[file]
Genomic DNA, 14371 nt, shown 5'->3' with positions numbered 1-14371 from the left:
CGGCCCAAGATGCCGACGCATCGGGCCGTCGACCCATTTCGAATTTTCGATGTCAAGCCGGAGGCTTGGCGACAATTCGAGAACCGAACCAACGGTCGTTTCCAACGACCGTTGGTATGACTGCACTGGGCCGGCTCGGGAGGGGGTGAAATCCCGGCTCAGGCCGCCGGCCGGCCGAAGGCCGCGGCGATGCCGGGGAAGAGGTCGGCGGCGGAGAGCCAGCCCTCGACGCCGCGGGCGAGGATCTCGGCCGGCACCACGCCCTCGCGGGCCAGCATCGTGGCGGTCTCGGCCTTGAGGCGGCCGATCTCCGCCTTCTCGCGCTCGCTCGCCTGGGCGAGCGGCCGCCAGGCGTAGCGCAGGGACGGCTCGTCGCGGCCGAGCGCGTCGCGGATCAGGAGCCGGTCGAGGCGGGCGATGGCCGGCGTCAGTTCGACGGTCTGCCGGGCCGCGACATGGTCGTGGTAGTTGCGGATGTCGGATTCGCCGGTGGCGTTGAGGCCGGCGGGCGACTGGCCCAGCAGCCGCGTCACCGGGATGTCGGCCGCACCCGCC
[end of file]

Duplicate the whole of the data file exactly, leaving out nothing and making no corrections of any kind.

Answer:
Genomic DNA, 14371 nt, shown 5'->3' with positions numbered 1-14371 from the left:
CGGCCCAAGATGCCGACGCATCGGGCCGTCGACCCATTTCGAATTTTCGATGTCAAGCCGGAGGCTTGGCGACAATTCGAGAACCGAACCAACGGTCGTTTCCAACGACCGTTGGTATGACTGCACTGGGCCGGCTCGGGAGGGGGTGAAATCCCGGCTCAGGCCGCCGGCCGGCCGAAGGCCGCGGCGATGCCGGGGAAGAGGTCGGCGGCGGAGAGCCAGCCCTCGACGCCGCGGGCGAGGATCTCGGCCGGCACCACGCCCTCGCGGGCCAGCATCGTGGCGGTCTCGGCCTTGAGGCGGCCGATCTCCGCCTTCTCGCGCTCGCTCGCCTGGGCGAGCGGCCGCCAGGCGTAGCGCAGGGACGGCTCGTCGCGGCCGAGCGCGTCGCGGATCAGGAGCCGGTCGAGGCGGGCGATGGCCGGCGTCAGTTCGACGGTCTGCCGGGCCGCGACATGGTCGTGGTAGTTGCGGATGTCGGATTCGCCGGTGGCGTTGAGGCCGGCGGGCGACTGGCCCAGCAGCCGCGTCACCGGGATGTCGGCCGCACCCGCC